Welcome, traveller ...

Here the curious reader can follow the progress of the forthcoming new two-volume novel "Brent" by Norwegian
author Morten Jorgensen a.k.a. me. Here you will find
links that will give you some background for the books,
problems that I solve or questions that I ponder may be introduced, reports from my travels on research missions
for "Brent" may appear, news may break on this blog,
excerpts may be published.

Here all shall be revealed. In due time ...


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Sunday, 10 July 2011


(For my most dedicated Followers. Not of interest to the general public. Aspiring writers and writers lesser experienced than myself may, however, and of course, find it stimulating to follow the progress of my forthcoming two-volume novel BRENT. If they would like to see how an experienced novelist actually does it, BRENTBLOG is the place to be.)

Some of my regular readers are complaining these days. "Why are you so much on the internet. You should be writing! When is this book of yours coming, anyway??"

I wrote the draft for my previous novel BANK in six weeks. Writing has always been like cycling or breathing to me. I write easily and effortlessly 10 pages or more a day, which means I could write a book each month, if I so desired.

However, if I were to make a list, after BRENT's release, summing up the total work hours I have spent on it, I doubt that I will have spent more than 10 % of my time physically writing. It's all the other stuff that takes time.

The previous month I have been entirely devoted to figuring out - in my mind - the scenes in BRENT 2 that will take place in Beijing. Measuring, deepening, improving, expanding. Hours upon hours. And now I'm going there.

In this planning and reserach phase, writing is a waste of time. Why write a whole page that is bound to end up in the garbage bin anyway? I write solely when the only remaining work is editing. When I sit down to write, I know exactly what I intend to write. Sometimes I may fail, but I never improvise text. Never.

In BRENT volume 2, the Beijing scenes will occupy less than three chapters, and no more than 30 pages, probably just 15-20. But these Beijing scenes, of which most are extremely demanding, will take me maybe two months to shape, although 90 % of my BRENT active working hours will be spent on research and mind work, not writing.

Writing it is the easy part. It will take me a maximum of three days. Ok, maybe a week, just for the sake of it.

I am not a carpenter, whose tools can be observed. It just does not work that way. My authorship in general and BRENT in particular, are not based on my fantasy alone, BRENT is also based on an enormous amount of retrieval of insight and knowledge, even analysis. And meticulus construction of a complex plot where more than 100 central characters run in and out of pages like ants. Which is why I spend very, very little time writing.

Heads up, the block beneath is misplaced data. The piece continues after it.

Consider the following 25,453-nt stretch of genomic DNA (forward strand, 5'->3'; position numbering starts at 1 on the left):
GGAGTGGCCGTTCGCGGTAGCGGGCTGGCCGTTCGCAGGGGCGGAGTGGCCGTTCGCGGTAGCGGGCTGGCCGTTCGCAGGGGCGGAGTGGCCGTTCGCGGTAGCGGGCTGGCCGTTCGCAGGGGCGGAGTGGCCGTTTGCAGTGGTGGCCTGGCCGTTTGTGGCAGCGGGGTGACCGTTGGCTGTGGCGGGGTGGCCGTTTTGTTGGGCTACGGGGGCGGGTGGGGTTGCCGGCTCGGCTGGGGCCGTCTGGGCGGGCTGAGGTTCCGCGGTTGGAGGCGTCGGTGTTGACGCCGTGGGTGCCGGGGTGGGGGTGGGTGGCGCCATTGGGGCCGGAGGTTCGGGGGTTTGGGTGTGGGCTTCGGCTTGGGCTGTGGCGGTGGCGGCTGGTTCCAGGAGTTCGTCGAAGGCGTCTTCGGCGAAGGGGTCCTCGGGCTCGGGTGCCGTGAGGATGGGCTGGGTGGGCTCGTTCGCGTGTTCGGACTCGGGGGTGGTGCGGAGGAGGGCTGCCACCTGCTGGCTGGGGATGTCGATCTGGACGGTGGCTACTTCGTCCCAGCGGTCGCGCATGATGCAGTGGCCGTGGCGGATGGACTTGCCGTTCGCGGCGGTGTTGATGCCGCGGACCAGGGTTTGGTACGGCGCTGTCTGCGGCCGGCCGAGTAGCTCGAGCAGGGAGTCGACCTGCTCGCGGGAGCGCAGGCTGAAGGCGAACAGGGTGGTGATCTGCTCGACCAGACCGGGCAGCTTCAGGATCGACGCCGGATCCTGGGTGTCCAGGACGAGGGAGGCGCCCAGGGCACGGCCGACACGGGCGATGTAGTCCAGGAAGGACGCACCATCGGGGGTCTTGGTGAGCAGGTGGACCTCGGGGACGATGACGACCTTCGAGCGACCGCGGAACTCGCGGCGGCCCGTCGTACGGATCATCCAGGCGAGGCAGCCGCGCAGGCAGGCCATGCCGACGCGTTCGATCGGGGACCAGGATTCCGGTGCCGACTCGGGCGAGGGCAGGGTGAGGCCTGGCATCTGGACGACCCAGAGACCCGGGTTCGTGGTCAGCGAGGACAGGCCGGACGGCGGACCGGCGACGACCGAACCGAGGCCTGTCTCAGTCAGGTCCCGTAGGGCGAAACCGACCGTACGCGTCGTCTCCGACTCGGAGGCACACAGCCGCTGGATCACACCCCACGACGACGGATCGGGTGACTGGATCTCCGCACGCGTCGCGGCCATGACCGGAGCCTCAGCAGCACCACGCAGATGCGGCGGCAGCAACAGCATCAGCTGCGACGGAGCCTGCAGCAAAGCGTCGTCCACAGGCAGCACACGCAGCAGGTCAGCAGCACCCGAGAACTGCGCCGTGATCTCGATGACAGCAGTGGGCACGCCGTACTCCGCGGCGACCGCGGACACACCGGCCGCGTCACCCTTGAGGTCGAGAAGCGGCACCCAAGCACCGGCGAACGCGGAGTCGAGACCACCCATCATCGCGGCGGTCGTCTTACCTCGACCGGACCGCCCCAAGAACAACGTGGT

My distinguished Norwegian-Czech colleague Mikael Konupek once said, when asked what he considered the most difficult thing about being an author. He answered: "Having my family understand on a daily basis that when I sit in a sofa with my hands behind my head, I am actually working."

Maybe struggling with something the carpenter would display quite visibly as a problem. The house must stand. The board must be 100 % even in order to fit, and in level at that.

After two years, I am still not happy with the end of volume two. I have tried ten different versions, like a film editor doing Editor's Cut, and still I am dissatisfied. It follows me when I watch football, when I play "Starcraft", when I eat, and when I sleep. Not the text, it is the logic that is fawlty. I could write it a million times, and it would still suck.

It will come to me. It always does. It's part of the process. The only difference between my previous books and BRENT, is that while the others contained a handfull of problems, BRENT is stuffed with problems.

Why are so many books crap? Because authors cut corners and choose simple solutions and bland depictions of people and places they don't really have any idea about, pages upon pages of stuff that belongs in a tourist brochure, or can be found on Wikipedia. But I for one, do not rehash Wikipedia articles, I go looking for the unique or something that gets the unique out in me.

So know this, my oh so impatient ones: This author spends most of his time in his mind, not by the keyboard. And he has still 800 pages to go before you can read about Beijing.

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